SLR - April 2021 - Chengcheng Tu

Modern Day Scurvy in Pediatric Orthopaedics: A Forgotten Illness

Reference: Pan T, Hennrikus EF, Hennrikus WL. Modern Day Scurvy in Pediatric Orthopaedics: A Forgotten Illness. J Pediatr Orthop. 2021 Mar 1;41(3):e279-e284. doi: 10.1097/BPO.0000000000001731. PMID: 33528119.

Level of Evidence: Level IV

Scientific Literature Review

Reviewed By: Chengcheng Tu, DPM R
Program: New York Presbyterian Queens – Flushing, NY

Podiatric Relevance: Podiatric surgeons should have an increased awareness about the diagnosis of scurvy when a child presents with bone pain or the inability to walk. The goal of this study is to identify the common risk factors and the orthopaedic presentation of scurvy in children.

Methods: This is a retrospective chart and radiograph review study that included nine patients diagnosed with scurvy between 2010 to 2019 by the pediatric orthopaedic service. Data extracted for descriptive statistical analysis included: age, sex, neurological conditions, prematurity, psychiatric conditions, dietary abnormalities, bone pain, arthritis, limb swelling, inability to walk, skin changes, child abuse evaluations, radiographic findings, additional vitamin deficiencies, lab studies, additional tests, and response to treatment. 

Results: Seven males and two females were identified with an average age of seven. The average body mass index was 21.4 (range, 14 to 30). Five had autism, two had a neurological disorder, and two had a psychiatric disorder. Seven had an abnormal diet. Clinically, one presented with bone pain, four presented with limb swelling, five presented with inability to walk, and seven had unilateral and two had bilateral leg symptoms. Six were found with skin changes with ecchymosis or petechiae, and three with gingival bleeding. Radiographically, subperiosteal hematoma was noted in one, ring epiphysis in three, Pelkan spurs in one, metaphyseal white lines (Frankel sign) in six, and a metaphyseal zone of rarefaction (Trummerfeld zone) in three. Moreover, seven had additional vitamin deficiencies. The average erythrocyte sedimentation rate was 25.7 and C-reactive protein was 1.5. Given a vitamin C treatment lasting 3.4 months (range, two weeks to seven months), all children responded with symptoms gradually resolved and all children were able to walk.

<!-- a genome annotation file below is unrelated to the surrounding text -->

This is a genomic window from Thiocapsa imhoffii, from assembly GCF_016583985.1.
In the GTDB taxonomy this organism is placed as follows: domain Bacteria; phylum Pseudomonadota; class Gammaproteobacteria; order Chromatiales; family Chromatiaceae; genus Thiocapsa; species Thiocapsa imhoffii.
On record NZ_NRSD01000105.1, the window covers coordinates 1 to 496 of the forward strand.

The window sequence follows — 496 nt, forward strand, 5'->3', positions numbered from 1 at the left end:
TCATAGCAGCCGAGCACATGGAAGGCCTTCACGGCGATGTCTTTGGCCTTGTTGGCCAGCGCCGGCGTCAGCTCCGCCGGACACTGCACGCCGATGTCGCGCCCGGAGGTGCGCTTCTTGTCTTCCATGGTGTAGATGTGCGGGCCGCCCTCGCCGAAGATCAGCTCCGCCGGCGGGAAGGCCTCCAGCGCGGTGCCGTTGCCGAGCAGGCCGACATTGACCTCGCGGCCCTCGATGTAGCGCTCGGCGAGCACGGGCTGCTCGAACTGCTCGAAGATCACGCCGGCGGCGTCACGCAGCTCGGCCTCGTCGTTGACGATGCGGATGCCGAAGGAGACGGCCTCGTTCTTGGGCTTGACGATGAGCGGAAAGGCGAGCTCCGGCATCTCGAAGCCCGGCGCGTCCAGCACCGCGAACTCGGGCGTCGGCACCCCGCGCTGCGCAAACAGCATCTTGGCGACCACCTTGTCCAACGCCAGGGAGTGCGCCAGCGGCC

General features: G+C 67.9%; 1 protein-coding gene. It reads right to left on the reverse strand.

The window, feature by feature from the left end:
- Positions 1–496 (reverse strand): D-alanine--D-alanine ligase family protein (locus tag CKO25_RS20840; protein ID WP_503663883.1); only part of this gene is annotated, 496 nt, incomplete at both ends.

Conclusions: In this study, we found that the most common orthopaedic presentation was the refusal to bear weight and the most common radiographic finding was the Frankel sign. Vitamin C supplementation achieved excellent results in all cases. 

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